Photo Credit: Jewish Press

As of July 1, 2018, among the many ways Canada will celebrate its birthday, the sale of marijuana will become legal.

Now, there is a huge difference between decriminalizing the use of pot (which would mean you will no longer be arrested for using it) and legalizing it. Once it is legalized, you will be able to go into your local pot store and purchase marijuana in all sorts of varieties: chocolates, pastries, candy, smokes etc.


Legalizing a substance like pot requires a lot of thought and brings with it many problems. What is the legal purchasing age? Are you considered under the influence if you drive while high? How does one determine if you are high? Is there a device, like a breathalyzer, that determines your level of high? What level is dangerous?

Using marijuana for medicinal purposes has existed for a while. As of now, in Canada, once one fills out a mountain of paper work and gets a doctor to do the same (many of whom have refused), you can purchase medicinal marijuana for the relief of pain and anxiety. Chronic pain is debilitating and eating or smoking pot has given many people relief. Most people see it as a benign way of dealing with pain, but is it benign?

Shani thought it would be.

Shani was in her sixties and had chronic pain. She lived alone. She had tried many combinations of painkillers prescribed by her doctor, but the pain persisted. Her quality of life was being altered and she was miserable all the time. Her relationship with her family was suffering, as was her ability to work. She was desperate for relief. A colleague offered to obtain some chocolate for Shani that contained marijuana. He suggested she try it and felt it would surely relieve her pain. Shani readily agreed, desperate for relief. She was not interested in becoming high; she just wanted to be pain-free. What could a bite of chocolate hurt? Pot, she felt, must be benign or Canada would not be making it legal. After all, she had a friend in LA who told her that she took a bite of a tootsie roll laced with the drug every night and as a result was able to cut her pain medication in half.

When Shani’s friend delivered the chocolate bar, he warned her it was potent and she should only eat about a ¼ or ⅓ of the bar. Shani waited a day and then, when she was ready to go to bed early, took about a third of the bar and retired, hoping for a pain-free, relaxed evening. At first she noticed no difference; the pain was still there. Suddenly, however, very negative thoughts popped into her head. She felt as though she were losing control over her thought process and her mind was sending her in a direction she didn’t want to go. She was on a merry go round of negative and frightening ideas and couldn’t get off. Then her pulse started to race. She had never experienced her heart beating this fast. Shani felt that it was impossible for her pulse to go any faster. She had a blood pressure machine that she used to monitor her heart rate and blood pressure. Thinking that perhaps it was all an illusion and that her heart rate was not as fast as she imagined it to be, Shani tried to use the machine. However, it could not register any readings. The blood pressure cuff just kept bursting open as her pulse was too fast.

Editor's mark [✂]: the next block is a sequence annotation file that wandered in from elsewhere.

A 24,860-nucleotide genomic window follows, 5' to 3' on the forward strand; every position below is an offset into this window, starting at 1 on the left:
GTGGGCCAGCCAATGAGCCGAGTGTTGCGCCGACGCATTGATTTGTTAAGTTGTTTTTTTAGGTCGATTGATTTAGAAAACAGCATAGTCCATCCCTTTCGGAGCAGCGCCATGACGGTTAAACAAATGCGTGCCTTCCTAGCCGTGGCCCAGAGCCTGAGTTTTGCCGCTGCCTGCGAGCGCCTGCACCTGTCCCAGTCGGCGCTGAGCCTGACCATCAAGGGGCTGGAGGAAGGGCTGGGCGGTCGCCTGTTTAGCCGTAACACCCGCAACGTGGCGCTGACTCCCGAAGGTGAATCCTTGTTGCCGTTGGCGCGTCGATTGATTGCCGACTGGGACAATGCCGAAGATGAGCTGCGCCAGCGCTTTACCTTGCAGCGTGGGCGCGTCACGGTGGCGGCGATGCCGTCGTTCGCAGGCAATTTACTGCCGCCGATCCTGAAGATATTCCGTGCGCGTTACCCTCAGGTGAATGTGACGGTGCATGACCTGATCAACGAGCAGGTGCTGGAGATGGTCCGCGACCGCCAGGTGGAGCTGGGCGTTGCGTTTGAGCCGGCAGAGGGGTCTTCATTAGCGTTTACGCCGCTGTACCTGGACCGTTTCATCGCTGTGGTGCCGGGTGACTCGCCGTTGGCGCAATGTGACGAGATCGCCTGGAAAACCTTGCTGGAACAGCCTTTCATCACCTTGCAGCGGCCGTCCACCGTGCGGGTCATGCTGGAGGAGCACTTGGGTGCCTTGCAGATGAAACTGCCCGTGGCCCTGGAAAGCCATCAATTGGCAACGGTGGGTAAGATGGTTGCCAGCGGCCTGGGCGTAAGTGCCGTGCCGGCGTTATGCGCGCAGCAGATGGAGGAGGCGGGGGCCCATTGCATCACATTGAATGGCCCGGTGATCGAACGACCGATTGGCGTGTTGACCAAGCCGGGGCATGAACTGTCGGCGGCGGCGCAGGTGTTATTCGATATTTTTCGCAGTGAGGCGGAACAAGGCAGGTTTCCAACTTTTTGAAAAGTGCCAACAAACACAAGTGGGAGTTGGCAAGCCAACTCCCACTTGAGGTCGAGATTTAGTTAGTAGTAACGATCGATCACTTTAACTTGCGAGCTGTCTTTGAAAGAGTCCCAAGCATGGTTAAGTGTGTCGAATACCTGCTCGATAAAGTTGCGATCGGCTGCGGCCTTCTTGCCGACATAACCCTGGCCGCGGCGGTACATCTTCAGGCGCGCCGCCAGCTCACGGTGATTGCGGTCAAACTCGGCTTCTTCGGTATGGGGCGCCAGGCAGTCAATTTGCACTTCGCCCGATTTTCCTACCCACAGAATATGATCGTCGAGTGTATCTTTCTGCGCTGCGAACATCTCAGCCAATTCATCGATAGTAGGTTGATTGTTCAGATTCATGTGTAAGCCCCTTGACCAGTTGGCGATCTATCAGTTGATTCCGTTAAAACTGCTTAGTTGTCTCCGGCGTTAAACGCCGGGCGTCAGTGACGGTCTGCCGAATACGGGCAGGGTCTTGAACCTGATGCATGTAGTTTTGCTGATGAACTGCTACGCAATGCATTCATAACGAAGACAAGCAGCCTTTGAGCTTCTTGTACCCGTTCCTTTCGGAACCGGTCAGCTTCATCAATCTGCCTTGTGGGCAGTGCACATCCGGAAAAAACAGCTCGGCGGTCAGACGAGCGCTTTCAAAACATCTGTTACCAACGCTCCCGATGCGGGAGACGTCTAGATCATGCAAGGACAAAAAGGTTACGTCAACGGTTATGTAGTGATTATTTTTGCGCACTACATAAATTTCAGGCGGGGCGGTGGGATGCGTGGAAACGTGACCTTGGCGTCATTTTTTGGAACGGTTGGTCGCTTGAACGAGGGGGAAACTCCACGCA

At first, Shani thought she might be able to sleep it off; it was only marijuana. But, her symptoms were showing no sign of slowing down. Shani began to think that at her age, if she did nothing, she could easily have a heart attack or worse. She called Hatzolah. They came immediately and, after checking her vitals, insisted they needed to call an ambulance and get her to the hospital immediately. Shani told them and the ambulance driver about the “chocolate.” She was concerned that she could get arrested, but felt everyone had to know. The first thing the ER doctor did when he approached her bed was look around and then whisper, “No more…” and pantomimed smoking. Fortunately, ten hours later, Shani was released from the hospital. The drug had finally worn off. The doctor reminded her again about staying away from “candy land” and Shani readily agreed. She never wanted to experience that loss of mental control or those physical symptoms again. However, as Shani told the doctor, she had been pain-free during all those hours and would continue to be pain free for another day.

Many people with chronic pain are looking for a way to get relief. And yes, Marijuana has been very successful in helping many cope with several negative symptoms. However, one can never assume that it is safe and that taking it will be a pleasant experience.

There are two parts to the marijuana plant. I am told it is possible to separate the pain-relief part of the cannabis from the hallucinogenic producing part. However, a lot of what is being sold on the market in the legal stores, as well as illegally, is a combination of both. That combination may not be as benign as many people believe. Different people react differently to all medication, including this one.

If you are trying marijuana for the first time, don’t be alone. Your experience may be less pleasant than you think and more like the story above. Be informed of all the possible side effects and be careful of the amount you smoke or ingest, just as you would be with any medication. Though the drug may be legal where you live, until you know the effect it has on you, don’t assume it is as benign as Tylenol for pain.


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